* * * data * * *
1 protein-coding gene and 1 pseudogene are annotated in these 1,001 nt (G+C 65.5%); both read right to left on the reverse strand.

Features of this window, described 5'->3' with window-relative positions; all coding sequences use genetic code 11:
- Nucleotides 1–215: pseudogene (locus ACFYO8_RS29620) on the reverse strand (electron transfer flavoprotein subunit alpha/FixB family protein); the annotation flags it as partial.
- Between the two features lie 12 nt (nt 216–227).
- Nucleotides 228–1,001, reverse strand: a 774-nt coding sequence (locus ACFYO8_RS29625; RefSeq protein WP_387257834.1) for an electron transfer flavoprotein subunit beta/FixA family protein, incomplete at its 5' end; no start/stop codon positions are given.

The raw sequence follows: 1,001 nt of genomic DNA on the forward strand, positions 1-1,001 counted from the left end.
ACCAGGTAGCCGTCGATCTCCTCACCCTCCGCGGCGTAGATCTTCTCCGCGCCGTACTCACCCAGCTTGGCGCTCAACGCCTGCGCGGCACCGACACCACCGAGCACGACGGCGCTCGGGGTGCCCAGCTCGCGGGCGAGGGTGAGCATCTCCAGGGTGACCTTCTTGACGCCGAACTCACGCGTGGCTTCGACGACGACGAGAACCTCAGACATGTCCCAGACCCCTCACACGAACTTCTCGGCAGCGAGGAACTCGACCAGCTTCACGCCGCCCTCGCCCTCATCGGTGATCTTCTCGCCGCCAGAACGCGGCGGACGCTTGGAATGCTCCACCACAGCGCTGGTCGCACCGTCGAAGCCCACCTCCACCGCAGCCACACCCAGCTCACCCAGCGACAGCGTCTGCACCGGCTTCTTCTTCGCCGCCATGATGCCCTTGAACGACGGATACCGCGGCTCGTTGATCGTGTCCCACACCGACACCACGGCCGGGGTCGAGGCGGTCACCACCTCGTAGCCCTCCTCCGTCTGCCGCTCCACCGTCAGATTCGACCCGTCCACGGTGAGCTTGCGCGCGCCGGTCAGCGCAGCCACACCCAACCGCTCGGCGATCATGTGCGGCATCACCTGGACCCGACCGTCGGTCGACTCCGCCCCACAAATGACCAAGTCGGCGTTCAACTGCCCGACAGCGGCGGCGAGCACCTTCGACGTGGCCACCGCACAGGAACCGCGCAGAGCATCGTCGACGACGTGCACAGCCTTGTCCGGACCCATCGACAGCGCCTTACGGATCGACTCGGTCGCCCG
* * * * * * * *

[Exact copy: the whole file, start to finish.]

1 protein-coding gene and 1 pseudogene are annotated in these 1,001 nt (G+C 65.5%); both read right to left on the reverse strand.

Features of this window, described 5'->3' with window-relative positions; all coding sequences use genetic code 11:
- Nucleotides 1–215: pseudogene (locus ACFYO8_RS29620) on the reverse strand (electron transfer flavoprotein subunit alpha/FixB family protein); the annotation flags it as partial.
- Between the two features lie 12 nt (nt 216–227).
- Nucleotides 228–1,001, reverse strand: a 774-nt coding sequence (locus ACFYO8_RS29625; RefSeq protein WP_387257834.1) for an electron transfer flavoprotein subunit beta/FixA family protein, incomplete at its 5' end; no start/stop codon positions are given.

The raw sequence follows: 1,001 nt of genomic DNA on the forward strand, positions 1-1,001 counted from the left end.
ACCAGGTAGCCGTCGATCTCCTCACCCTCCGCGGCGTAGATCTTCTCCGCGCCGTACTCACCCAGCTTGGCGCTCAACGCCTGCGCGGCACCGACACCACCGAGCACGACGGCGCTCGGGGTGCCCAGCTCGCGGGCGAGGGTGAGCATCTCCAGGGTGACCTTCTTGACGCCGAACTCACGCGTGGCTTCGACGACGACGAGAACCTCAGACATGTCCCAGACCCCTCACACGAACTTCTCGGCAGCGAGGAACTCGACCAGCTTCACGCCGCCCTCGCCCTCATCGGTGATCTTCTCGCCGCCAGAACGCGGCGGACGCTTGGAATGCTCCACCACAGCGCTGGTCGCACCGTCGAAGCCCACCTCCACCGCAGCCACACCCAGCTCACCCAGCGACAGCGTCTGCACCGGCTTCTTCTTCGCCGCCATGATGCCCTTGAACGACGGATACCGCGGCTCGTTGATCGTGTCCCACACCGACACCACGGCCGGGGTCGAGGCGGTCACCACCTCGTAGCCCTCCTCCGTCTGCCGCTCCACCGTCAGATTCGACCCGTCCACGGTGAGCTTGCGCGCGCCGGTCAGCGCAGCCACACCCAACCGCTCGGCGATCATGTGCGGCATCACCTGGACCCGACCGTCGGTCGACTCCGCCCCACAAATGACCAAGTCGGCGTTCAACTGCCCGACAGCGGCGGCGAGCACCTTCGACGTGGCCACCGCACAGGAACCGCGCAGAGCATCGTCGACGACGTGCACAGCCTTGTCCGGACCCATCGACAGCGCCTTACGGATCGACTCGGTCGCCCG